Two speakers at the State University College at Oneonta asked audiences to push the “pause button’’ on their lives Saturday.
Sal Paolantonio, national correspondent for ESPN and a 1977 SUNY Oneonta alumnus, told graduates he had a post-graduation road map to help them achieve greatness, similar to the honorary doctor of letters degree awarded to him Saturday. But before revealing the map, he asked graduates to pause and consider their “current space” in humanity, the hit the “play” button and share their observations with the world.
More than 1,000 students were expected to participate in Saturday’s ceremonies for the class of 2013, college officials said, and about 1,620 students were expected to be awarded bachelor’s or master’s degrees or certificates of advanced study.
Hundreds of seniors, their friends and families sat in Alumni Field House on Saturday for ceremonies that included music, processions, applause and cheers.
With the Internet and smart-phone technology, millions of consumers are tuning in to seek information, Paolantonio said, and now is no better time to be graduating and have opportunities to “look for new things,” supply information, plus perspective.
“Write it, draw it, sing it, preach it,” said Paolantonio, an English and history major. Receving an honorary degree from the State University is a “spectacular thing,” he said, though, as “a guy who talks about sports on TV” he wasn’t sure he deserved such a prestigious award.
“I ain’t givin’ it back,” he said, prompting laughter from the audience.
He acknowledged the eagerness of graduates considering life ahead, then revealed the paper that held the anticipated road map.
“It’s blank,” he said. “It’s up to you to fill it every single day — fill it with an observation, an idea, a lyric, a line of poetry. …
“Money is good. But if you set out to make money, that’s all you’ll make. But if you set out to make a little history, you’ll make both.”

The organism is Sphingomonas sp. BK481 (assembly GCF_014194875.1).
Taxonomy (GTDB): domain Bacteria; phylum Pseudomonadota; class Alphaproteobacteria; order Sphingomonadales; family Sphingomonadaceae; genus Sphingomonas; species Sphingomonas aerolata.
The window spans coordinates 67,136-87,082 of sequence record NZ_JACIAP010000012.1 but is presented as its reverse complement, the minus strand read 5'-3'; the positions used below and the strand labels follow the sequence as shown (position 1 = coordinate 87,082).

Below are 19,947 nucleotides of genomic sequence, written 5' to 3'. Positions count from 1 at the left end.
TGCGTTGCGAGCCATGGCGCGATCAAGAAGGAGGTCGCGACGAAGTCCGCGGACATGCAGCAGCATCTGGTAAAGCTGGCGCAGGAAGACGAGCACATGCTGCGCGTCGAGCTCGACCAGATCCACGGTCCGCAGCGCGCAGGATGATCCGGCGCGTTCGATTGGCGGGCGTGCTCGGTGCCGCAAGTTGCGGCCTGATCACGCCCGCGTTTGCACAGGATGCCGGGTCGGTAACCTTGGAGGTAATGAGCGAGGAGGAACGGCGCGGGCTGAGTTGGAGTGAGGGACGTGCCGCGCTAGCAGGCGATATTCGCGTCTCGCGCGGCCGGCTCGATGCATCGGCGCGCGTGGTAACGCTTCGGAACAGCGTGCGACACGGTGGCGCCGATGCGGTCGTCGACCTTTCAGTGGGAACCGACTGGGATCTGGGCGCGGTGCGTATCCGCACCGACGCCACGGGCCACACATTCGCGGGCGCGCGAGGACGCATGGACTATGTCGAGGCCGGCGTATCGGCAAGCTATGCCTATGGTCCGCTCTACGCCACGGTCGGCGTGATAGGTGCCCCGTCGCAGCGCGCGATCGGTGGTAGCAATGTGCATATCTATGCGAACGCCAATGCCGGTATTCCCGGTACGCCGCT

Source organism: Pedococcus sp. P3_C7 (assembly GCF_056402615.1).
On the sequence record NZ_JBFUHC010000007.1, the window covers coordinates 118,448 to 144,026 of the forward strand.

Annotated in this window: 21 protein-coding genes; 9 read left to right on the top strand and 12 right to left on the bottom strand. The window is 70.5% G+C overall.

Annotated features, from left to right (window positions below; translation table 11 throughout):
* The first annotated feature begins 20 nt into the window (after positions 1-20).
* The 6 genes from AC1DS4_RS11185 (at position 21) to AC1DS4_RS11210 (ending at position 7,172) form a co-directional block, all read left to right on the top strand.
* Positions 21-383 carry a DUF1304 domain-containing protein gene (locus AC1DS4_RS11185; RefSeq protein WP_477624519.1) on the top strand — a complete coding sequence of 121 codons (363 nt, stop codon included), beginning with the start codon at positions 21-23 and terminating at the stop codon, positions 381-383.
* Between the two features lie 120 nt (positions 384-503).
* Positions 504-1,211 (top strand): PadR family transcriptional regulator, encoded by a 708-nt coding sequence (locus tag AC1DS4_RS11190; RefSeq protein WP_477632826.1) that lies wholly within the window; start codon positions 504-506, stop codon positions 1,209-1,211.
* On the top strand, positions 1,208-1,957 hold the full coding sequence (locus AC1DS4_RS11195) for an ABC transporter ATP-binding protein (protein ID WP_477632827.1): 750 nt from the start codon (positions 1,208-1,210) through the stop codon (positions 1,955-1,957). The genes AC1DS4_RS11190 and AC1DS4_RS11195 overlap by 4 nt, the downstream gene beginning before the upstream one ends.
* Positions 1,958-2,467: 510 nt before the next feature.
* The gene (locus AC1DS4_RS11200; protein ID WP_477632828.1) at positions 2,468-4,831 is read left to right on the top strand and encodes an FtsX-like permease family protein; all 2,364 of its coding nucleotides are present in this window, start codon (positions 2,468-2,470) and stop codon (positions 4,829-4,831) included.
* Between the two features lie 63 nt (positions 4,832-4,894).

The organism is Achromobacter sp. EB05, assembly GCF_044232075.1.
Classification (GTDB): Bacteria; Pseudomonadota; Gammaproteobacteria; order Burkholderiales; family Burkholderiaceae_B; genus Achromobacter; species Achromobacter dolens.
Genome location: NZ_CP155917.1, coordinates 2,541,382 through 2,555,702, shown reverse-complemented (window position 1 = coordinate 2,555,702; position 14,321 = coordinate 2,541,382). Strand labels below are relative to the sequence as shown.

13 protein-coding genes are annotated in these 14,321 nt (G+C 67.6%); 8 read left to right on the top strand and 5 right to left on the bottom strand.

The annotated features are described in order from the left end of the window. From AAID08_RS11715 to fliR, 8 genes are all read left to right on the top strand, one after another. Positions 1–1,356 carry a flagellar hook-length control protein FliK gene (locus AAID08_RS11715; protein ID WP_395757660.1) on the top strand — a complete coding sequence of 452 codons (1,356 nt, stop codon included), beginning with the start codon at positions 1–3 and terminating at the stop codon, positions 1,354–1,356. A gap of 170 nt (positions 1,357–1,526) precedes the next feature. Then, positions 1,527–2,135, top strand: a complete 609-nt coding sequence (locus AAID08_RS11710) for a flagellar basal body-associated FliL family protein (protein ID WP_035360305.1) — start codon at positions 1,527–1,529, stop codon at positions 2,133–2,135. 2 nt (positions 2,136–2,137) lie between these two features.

After all-college general commencement programs at 10 a.m. and noon Saturday, graduates, wearing traditional black robes and mortarboards, processed to other campus buildings for divisional ceremonies. Skies were fair, and temperatures were in the high 60-degree range.
“I’ve been looking forward to this day for four years,’’ said James Patrick Dewey, 22, of Horseheads, a biology major. Dewey said he will begin studies in January at Albany University to become a physician assistant.
“I’m very excited to be graduating,” he said.
The opportunities to work with “such great professors” and the academics were the best parts of attending SUNY Oneonta, he said before ceremonies for the division of science and social science.
Susan Bernardin, a professor in the English department and chairwoman of the women’s and gender studies department, asked graduates to set aside fears and other feelings tied to the end of college years and to “failing,” to not finding a job or “the right job.” She encouraged students to take a “leap of faith” about the future, keeping in mind the positive contributions they made during their college years.
“I encourage you to find your own words to live by,” Bernardin said. “Pause to mark this moment of endings and beginnings — you’ll continue to make your mark.”
Peter Furman of Wappingers Falls said seeing his daughter graduate was “very nice.” Michelle Furman, 21, an honors student, studied computer art.
“It seems just yesterday we dropped her off,” he said.